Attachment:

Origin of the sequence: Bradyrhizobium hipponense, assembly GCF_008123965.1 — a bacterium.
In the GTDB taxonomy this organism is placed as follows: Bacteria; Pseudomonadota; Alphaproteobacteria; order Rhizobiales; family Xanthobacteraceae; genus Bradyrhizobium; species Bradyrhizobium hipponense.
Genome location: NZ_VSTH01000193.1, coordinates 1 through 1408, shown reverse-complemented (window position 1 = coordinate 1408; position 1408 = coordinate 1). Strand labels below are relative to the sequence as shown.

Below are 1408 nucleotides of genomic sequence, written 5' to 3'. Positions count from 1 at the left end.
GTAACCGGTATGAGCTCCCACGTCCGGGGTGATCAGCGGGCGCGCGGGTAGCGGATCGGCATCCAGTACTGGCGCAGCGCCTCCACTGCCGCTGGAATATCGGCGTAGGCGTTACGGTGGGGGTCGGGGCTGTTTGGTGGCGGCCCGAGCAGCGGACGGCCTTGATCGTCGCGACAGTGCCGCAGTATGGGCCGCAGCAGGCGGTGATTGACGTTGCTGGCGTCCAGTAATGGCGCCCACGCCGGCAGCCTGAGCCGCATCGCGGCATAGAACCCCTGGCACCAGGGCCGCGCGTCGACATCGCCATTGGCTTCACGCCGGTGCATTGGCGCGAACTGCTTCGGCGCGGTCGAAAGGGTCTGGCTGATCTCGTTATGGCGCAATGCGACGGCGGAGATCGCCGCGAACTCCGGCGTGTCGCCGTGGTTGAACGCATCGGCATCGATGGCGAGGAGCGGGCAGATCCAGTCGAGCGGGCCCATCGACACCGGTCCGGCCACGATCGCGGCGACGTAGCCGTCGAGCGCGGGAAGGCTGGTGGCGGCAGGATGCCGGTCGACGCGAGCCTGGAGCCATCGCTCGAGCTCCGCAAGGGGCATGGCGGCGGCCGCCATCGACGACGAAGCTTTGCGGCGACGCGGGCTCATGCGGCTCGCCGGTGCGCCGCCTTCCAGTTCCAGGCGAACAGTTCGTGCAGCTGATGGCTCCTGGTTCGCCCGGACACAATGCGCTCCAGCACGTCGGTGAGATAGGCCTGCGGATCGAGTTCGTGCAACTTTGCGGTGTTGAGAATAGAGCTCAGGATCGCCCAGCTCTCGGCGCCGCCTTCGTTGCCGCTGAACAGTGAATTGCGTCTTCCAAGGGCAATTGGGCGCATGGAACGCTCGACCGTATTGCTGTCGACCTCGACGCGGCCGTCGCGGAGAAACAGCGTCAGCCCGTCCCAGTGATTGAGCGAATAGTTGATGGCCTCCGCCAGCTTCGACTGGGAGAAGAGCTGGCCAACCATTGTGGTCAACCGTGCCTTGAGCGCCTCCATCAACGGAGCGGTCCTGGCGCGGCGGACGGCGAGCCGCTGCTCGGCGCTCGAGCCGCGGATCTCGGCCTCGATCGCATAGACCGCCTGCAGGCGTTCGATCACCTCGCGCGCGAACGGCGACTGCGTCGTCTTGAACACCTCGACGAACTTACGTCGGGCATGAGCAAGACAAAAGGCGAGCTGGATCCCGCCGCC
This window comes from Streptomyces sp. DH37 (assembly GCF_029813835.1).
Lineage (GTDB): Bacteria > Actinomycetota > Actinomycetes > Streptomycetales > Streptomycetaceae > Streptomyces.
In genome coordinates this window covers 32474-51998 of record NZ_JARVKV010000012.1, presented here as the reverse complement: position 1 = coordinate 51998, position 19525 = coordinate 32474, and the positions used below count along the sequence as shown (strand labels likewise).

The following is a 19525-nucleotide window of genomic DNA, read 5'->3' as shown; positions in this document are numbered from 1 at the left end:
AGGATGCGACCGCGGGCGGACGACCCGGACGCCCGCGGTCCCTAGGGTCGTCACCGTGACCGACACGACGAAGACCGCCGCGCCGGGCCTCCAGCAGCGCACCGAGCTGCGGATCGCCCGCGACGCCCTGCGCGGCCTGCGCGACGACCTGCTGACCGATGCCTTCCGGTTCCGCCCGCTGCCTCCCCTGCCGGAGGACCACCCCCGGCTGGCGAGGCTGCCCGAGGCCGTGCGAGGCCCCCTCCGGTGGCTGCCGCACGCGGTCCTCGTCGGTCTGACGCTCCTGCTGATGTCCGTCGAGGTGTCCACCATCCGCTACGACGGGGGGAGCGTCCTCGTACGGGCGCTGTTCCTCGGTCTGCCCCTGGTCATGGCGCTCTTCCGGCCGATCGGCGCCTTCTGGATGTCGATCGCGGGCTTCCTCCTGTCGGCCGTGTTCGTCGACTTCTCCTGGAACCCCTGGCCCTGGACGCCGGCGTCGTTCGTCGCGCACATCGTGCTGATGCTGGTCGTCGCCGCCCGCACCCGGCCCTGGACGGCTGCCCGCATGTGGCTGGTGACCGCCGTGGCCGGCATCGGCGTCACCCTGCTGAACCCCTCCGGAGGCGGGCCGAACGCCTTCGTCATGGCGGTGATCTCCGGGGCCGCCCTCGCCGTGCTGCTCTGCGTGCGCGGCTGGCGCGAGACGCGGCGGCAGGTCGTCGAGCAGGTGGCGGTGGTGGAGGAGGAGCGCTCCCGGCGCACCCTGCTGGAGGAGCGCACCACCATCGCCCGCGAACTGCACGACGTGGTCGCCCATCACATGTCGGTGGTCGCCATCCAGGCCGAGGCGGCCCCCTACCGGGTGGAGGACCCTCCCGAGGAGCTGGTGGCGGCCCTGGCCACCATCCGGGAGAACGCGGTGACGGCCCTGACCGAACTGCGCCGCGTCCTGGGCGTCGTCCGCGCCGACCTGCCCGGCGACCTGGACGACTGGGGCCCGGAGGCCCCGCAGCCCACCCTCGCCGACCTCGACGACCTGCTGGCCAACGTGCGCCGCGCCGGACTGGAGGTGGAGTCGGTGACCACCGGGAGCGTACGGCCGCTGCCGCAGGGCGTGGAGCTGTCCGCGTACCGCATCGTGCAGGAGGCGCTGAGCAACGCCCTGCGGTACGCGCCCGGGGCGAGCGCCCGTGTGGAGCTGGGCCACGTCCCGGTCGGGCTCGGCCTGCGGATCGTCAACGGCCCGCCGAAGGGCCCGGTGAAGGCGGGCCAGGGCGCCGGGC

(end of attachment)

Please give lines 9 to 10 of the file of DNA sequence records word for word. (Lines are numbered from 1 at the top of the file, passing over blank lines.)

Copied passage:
The following is a 19525-nucleotide window of genomic DNA, read 5'->3' as shown; positions in this document are numbered from 1 at the left end:
AGGATGCGACCGCGGGCGGACGACCCGGACGCCCGCGGTCCCTAGGGTCGTCACCGTGACCGACACGACGAAGACCGCCGCGCCGGGCCTCCAGCAGCGCACCGAGCTGCGGATCGCCCGCGACGCCCTGCGCGGCCTGCGCGACGACCTGCTGACCGATGCCTTCCGGTTCCGCCCGCTGCCTCCCCTGCCGGAGGACCACCCCCGGCTGGCGAGGCTGCCCGAGGCCGTGCGAGGCCCCCTCCGGTGGCTGCCGCACGCGGTCCTCGTCGGTCTGACGCTCCTGCTGATGTCCGTCGAGGTGTCCACCATCCGCTACGACGGGGGGAGCGTCCTCGTACGGGCGCTGTTCCTCGGTCTGCCCCTGGTCATGGCGCTCTTCCGGCCGATCGGCGCCTTCTGGATGTCGATCGCGGGCTTCCTCCTGTCGGCCGTGTTCGTCGACTTCTCCTGGAACCCCTGGCCCTGGACGCCGGCGTCGTTCGTCGCGCACATCGTGCTGATGCTGGTCGTCGCCGCCCGCACCCGGCCCTGGACGGCTGCCCGCATGTGGCTGGTGACCGCCGTGGCCGGCATCGGCGTCACCCTGCTGAACCCCTCCGGAGGCGGGCCGAACGCCTTCGTCATGGCGGTGATCTCCGGGGCCGCCCTCGCCGTGCTGCTCTGCGTGCGCGGCTGGCGCGAGACGCGGCGGCAGGTCGTCGAGCAGGTGGCGGTGGTGGAGGAGGAGCGCTCCCGGCGCACCCTGCTGGAGGAGCGCACCACCATCGCCCGCGAACTGCACGACGTGGTCGCCCATCACATGTCGGTGGTCGCCATCCAGGCCGAGGCGGCCCCCTACCGGGTGGAGGACCCTCCCGAGGAGCTGGTGGCGGCCCTGGCCACCATCCGGGAGAACGCGGTGACGGCCCTGACCGAACTGCGCCGCGTCCTGGGCGTCGTCCGCGCCGACCTGCCCGGCGACCTGGACGACTGGGGCCCGGAGGCCCCGCAGCCCACCCTCGCCGACCTCGACGACCTGCTGGCCAACGTGCGCCGCGCCGGACTGGAGGTGGAGTCGGTGACCACCGGGAGCGTACGGCCGCTGCCGCAGGGCGTGGAGCTGTCCGCGTACCGCATCGTGCAGGAGGCGCTGAGCAACGCCCTGCGGTACGCGCCCGGGGCGAGCGCCCGTGTGGAGCTGGGCCACGTCCCGGTCGGGCTCGGCCTGCGGATCGTCAACGGCCCGCCGAAGGGCCCGGTGAAGGCGGGCCAGGGCGCCGGGC